January 20, 2009; BANGALORE:
At its first-ever Forum Nokia conference in India, the global handset leader made a Godfather-like 'offer you can't refuse' to the largest geographic concentration of its worldwide application developer family: Come, tap into a lucrative mobile value added services (M-VAS) market, worth a hundred billion dollars by next year.
India-based registered Nokia developers -- some 150,000 at last count -- grow at a spanking 58% every year, reported Kenny Mathers, Forum Nokia's Asia Pacific head, kicking off the day long tech 'mela'. The largest hall at the Taj Residency hotel in Bangalore can seat about a thousand and every chair was taken when Forum Nokia Product Marketing Director Srikanth Raju reeled out the magic numbers, like a comedian warming up the crowd before the main act: 3.3 billion mobile phones worldwide, over a million of them Nokias; 220 countries using GSM services; over 4 million Forum Nokia members and in India, the largest and fastest growing mobile developer community, harnessing C++, Java, Python, Ajax, Flash and Silverlight, to create compelling applications in messaging, navigation games, music, mapping, digital imaging, video and TV.
To them, Nokia offered a 'cute' proposition -- its QT cross platform user interface for mobile and PC -- as well as the prospect of an imminent free and open Symbian bedrock layer ... but if you had seen our curtain raiser yesterday in this space, you were of course, not surprised : we had suggested this was likely, Nokia's core message.
Rajesh Nair, General Manager Corporate Marketing, Idea Cellular, has his own warm up trick: VAS stood for Very Annoying Service, and he had his wife's permission to say so. Some seemingly cool apps didn't pan out in India, he warned. Example the 'dismal' record of railway bookings via mobile, even as the PC web site operation was doiing roaring business. Top apps in India were caller ring back tunes, mobile radio, ringtones, music , all voice, you see, no data -- yet. We have some 900,000 mobile hand set retailers in India, but they don't sell VAS, Mr Nair added. "Our selling techniques can be intrusive" he admitted.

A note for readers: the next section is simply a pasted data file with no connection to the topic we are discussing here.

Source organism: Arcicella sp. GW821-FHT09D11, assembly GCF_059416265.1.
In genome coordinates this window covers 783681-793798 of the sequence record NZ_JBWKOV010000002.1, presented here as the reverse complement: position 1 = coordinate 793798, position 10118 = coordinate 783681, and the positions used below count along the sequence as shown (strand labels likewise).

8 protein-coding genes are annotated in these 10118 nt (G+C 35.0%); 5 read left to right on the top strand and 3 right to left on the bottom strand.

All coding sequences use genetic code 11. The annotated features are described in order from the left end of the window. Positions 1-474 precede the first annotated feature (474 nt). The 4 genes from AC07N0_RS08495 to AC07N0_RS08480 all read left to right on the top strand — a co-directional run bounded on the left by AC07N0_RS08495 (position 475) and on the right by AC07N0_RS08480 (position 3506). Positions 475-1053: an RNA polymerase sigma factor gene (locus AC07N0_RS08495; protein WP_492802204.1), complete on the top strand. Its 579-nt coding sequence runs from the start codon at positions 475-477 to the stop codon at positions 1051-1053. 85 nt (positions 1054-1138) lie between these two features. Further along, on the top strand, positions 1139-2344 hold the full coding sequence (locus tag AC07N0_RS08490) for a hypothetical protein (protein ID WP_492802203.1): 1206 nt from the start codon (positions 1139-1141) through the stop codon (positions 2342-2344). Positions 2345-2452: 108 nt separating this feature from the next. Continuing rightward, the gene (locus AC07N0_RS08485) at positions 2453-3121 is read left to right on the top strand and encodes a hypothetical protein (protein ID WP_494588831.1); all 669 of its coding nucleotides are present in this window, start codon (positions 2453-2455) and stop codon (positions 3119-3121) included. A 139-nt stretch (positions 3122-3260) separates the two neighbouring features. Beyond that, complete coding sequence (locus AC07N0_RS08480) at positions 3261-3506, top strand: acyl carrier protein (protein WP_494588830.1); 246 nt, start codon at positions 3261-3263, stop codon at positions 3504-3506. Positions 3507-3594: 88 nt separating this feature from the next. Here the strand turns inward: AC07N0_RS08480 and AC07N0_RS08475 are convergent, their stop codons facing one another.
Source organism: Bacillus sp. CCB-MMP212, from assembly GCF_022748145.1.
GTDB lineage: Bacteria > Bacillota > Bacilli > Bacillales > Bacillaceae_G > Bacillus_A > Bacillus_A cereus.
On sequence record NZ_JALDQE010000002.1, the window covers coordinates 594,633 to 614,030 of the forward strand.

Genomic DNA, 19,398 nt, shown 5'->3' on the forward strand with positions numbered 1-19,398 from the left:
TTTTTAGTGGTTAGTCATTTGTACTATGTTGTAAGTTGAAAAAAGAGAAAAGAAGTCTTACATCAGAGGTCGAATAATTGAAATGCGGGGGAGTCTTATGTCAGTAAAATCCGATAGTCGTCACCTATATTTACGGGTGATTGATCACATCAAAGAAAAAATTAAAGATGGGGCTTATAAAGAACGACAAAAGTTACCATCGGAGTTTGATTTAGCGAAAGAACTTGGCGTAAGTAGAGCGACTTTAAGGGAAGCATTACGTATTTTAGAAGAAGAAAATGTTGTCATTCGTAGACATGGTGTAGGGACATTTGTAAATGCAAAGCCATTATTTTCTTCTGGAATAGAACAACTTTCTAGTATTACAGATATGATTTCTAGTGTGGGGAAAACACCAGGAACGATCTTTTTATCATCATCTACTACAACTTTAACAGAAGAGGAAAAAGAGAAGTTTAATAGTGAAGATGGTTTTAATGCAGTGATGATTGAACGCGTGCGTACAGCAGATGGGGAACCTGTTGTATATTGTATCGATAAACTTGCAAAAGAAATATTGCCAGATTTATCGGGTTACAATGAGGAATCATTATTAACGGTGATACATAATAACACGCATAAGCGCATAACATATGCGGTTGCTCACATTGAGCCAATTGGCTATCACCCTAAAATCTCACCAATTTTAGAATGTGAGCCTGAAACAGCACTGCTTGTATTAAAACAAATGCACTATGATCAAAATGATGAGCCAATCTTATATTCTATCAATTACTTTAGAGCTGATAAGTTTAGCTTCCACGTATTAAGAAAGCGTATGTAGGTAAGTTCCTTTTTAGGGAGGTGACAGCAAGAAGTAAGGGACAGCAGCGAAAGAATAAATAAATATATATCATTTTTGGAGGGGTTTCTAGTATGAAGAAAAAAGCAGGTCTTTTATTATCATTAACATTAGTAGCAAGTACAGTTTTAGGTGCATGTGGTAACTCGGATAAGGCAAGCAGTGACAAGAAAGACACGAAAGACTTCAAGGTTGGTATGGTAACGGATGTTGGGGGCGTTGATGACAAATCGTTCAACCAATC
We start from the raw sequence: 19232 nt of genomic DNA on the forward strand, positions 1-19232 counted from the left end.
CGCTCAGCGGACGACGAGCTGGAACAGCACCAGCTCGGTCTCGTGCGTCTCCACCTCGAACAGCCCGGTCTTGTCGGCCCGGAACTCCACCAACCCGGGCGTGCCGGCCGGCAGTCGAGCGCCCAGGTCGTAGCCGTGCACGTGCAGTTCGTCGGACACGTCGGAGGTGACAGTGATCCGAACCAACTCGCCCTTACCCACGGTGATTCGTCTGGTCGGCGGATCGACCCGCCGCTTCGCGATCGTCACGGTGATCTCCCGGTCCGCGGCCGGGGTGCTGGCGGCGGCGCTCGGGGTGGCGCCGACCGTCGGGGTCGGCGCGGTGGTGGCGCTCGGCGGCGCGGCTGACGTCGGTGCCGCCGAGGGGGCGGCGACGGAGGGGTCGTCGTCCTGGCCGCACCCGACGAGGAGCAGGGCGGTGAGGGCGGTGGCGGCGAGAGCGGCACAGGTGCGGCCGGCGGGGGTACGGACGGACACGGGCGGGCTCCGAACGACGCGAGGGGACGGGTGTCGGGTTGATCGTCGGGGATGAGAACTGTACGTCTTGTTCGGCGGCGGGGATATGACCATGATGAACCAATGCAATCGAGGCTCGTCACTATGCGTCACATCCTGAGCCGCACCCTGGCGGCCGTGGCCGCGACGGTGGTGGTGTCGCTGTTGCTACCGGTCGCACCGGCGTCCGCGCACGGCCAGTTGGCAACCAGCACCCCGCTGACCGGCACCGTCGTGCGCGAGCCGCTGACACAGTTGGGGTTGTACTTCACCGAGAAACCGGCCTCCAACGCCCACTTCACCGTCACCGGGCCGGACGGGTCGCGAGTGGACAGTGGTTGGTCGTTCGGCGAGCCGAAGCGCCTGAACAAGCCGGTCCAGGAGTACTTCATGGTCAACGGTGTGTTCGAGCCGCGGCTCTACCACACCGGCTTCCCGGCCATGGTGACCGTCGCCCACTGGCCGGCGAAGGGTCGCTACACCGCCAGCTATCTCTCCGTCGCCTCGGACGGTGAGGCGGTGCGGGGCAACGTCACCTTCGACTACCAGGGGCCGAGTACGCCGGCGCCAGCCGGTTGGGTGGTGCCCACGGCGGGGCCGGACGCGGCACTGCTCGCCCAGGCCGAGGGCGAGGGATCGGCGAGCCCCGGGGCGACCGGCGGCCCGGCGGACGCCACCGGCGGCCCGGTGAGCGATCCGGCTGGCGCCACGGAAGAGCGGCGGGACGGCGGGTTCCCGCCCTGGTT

How intrusive, we learnt from Deepak Halan, Group Business Director, at market watchers IMRB International. Something quite ghastly called AdRBT or Advert Ring Back Tone: You call some one and get, not a nice ring tone but an ad. With 375 million phones, India was the world's no. 2 phone market -- and the next 100 million will come from rural India, he predicted. Early warning: Number portability was on the government's radar -- for the big metros by mid year, so the challenge of rising subscriber numbers and falling average revenue per user (ARPU) would only intensify, Mr Halan warned.
From Santa Clara, California, Krishna Vedati, CEO of Plusmo, Inc, brought widget-laden tidings of joy: There was content aplenty out there; now, create the apps to exploit them -- that service providers would find compelling , and couldn't refuse. Hey, isn't that where we started?
Altogether now, in your best Marlon Brando rasp: I'll make him a mobile offer he can't refuse".
Forum Nokia India: http://www.forum.nokia.com/info/sw.nokia.com/id/391bc60f-02ae-4067-93d7-11ddcef9012c/nokia_developer_conference_08_bangalore.html